A summary of their past, present & future
Giant redwoods – the world’s most massive trees measured by volume that can reach heights of up to 95 metres [300ft] and have a lifespan of up to 3,500 years – have been around for over 200 million years. Until about one million years ago they were widespread across the Northern Hemisphere, including Europe & Ireland. Then the the advance of the glaciers in the recent ice age left them with only one limited area of refuge on the western slopes of the Sierra Nevada mountains of California. Elsewhere in the region they died out due to moisture stress. After their discovery in 1852 there was sadly some felling of them over the next 70 years or so. This felling included in 1853 a redwood named ‘The Discovery Tree’ whose stump was used as a dance floor – see drawing below.
Now they are protected thanks to the activities of many conservationists. Seed of the giant redwoods reached Europe in 1853 with first plantings from 1856.
In California there are 68 groves of giant redwoods with the tree known as General Sherman [seen above] being the largest and the General Grant tree [seen on right] being almost as large.
In their home habitat, natural regeneration is assisted by a number of factors including forest fires and the activities of both the Douglas squirrel and a beetle larva which help to scatter the seeds.
Planting in Europe & elsewhere has mostly been of individual specimens or small groups with no large groves. The mild maritime climate in Britain & Ireland has suited the giant redwood. Growth rates of young trees have been higher than in the California. The tallest has reached 54 metres in 150 years in Scotland but its volume is still only 6% of that of the General Sherman tree. The tree in Ireland with the largest girth is on the Charleville Estate. It is shown below, together with a group of three giant redwoods on the neighbouring Powerscourt Estate. They were probably amongst the first to be planted outside California.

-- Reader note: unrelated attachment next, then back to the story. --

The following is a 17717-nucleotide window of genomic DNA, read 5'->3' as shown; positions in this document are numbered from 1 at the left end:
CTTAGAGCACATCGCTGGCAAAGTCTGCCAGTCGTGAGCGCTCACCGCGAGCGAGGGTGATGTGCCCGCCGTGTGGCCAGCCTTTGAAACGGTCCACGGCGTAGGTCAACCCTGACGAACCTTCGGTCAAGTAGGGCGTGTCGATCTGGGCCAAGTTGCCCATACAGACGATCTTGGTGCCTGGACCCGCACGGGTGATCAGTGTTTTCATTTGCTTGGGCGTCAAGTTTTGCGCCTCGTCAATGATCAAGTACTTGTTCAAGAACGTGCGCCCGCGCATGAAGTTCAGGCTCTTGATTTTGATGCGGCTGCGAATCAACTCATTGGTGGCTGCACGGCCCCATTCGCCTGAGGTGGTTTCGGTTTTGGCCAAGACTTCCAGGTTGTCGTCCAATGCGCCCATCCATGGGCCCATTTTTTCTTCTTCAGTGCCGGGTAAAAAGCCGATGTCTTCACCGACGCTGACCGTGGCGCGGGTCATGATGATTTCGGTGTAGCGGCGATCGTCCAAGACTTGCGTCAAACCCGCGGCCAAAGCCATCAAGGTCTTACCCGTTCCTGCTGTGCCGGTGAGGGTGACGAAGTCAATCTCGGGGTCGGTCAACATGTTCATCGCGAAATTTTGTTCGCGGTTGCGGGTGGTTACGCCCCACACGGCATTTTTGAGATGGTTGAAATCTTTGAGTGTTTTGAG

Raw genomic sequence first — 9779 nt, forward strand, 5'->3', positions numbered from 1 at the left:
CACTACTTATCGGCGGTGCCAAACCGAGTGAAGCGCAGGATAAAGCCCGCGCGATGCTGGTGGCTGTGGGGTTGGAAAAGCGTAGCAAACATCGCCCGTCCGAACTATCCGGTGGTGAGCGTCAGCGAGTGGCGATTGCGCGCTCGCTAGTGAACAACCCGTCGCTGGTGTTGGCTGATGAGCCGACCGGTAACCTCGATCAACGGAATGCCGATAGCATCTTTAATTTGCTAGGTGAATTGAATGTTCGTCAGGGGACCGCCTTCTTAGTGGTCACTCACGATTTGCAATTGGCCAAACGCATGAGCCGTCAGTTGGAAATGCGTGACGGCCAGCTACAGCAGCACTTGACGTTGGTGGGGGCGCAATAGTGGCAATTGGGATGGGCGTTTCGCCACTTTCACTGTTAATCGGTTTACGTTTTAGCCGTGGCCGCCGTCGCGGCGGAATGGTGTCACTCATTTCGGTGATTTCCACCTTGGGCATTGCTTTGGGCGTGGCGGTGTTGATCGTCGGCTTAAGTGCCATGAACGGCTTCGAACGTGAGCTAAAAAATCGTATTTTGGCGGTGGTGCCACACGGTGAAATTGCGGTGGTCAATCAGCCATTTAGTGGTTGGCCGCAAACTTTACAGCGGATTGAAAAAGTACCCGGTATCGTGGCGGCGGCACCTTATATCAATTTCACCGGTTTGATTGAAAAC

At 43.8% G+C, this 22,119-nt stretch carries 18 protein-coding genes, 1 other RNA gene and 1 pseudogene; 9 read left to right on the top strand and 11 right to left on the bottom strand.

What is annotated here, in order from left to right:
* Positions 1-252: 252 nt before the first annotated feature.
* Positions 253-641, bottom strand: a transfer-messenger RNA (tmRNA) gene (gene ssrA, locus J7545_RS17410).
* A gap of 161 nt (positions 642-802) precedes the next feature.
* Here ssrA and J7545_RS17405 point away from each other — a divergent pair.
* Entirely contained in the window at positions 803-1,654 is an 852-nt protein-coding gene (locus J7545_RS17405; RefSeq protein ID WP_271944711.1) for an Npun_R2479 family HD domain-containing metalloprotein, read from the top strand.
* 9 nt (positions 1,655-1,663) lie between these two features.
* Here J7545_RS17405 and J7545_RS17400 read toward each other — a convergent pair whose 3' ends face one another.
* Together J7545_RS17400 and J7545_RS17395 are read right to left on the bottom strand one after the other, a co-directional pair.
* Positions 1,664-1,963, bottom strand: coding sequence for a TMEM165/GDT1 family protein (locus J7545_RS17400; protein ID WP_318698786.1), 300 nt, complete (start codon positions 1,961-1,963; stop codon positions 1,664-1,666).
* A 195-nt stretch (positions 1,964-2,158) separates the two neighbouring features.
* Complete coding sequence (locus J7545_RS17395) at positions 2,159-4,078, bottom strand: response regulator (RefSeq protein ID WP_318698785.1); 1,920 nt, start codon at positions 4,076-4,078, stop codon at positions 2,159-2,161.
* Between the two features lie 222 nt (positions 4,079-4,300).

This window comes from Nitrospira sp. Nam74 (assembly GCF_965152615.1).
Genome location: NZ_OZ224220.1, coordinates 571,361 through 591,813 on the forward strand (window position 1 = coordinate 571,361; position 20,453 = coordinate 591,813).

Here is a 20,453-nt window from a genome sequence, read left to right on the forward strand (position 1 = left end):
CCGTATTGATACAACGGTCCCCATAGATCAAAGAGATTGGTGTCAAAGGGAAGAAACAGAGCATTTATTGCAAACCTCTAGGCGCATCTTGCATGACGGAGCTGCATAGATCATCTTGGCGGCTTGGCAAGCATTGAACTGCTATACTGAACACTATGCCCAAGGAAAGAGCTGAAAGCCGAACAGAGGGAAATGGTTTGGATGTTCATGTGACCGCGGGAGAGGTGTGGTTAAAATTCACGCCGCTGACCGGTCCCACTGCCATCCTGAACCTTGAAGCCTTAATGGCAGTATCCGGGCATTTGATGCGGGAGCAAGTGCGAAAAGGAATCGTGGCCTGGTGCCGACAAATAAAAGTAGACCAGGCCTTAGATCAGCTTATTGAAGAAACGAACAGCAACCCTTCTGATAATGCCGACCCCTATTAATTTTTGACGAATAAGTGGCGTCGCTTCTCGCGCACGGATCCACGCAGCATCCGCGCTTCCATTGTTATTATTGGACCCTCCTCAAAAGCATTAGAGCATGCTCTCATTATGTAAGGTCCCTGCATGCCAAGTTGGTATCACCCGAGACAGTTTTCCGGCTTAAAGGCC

Redwoods – the Threat to their Future
As mentioned in the history section, giant redwoods are sensitive to moisture stress. In their present habitat the melting of winter snows has provided the necessary moisture to take them safely through the dry summer period. However, the winter snows in the Sierra Nevada have already decreased by 15% compared to the 1950’s and the latest IPCC forecast is for further decreases, including in the north of California where there are plantations of giant redwoods – see p.1455 of Climate Change 2014, Impacts, Adaptation, and Vulnerability. Part B Regional Aspects.This then is the background to a warning in March 2013 [see link below] from Nate Stephenson, a research ecologist with the U.S. Geological Survey (USGS). He said that if climate warming continues as projected, tens of thousands of these ancient trees will be at risk in the coming century from destruction by either drought or climate-induced pathogens. “In 25 years, we would see trouble for sequoia seedlings, then in 50 years trouble for the whole population and in 100 years time, we could lose most of the big sequoias.”
Although there are many individual giant redwood specimens in Europe, for good seed fertility a grove of redwoods is needed. This may be the reason that so far the giant redwood has never been able to naturally reseed itself outside its native range.
Fortunately climate change predictions for Ireland are that it should continue to have a moist maritime climate. So Giants Grove – the project to create in Ireland the largest grove of redwoods outside of California – could represent an important additional insurance policy for the continued survival of this species.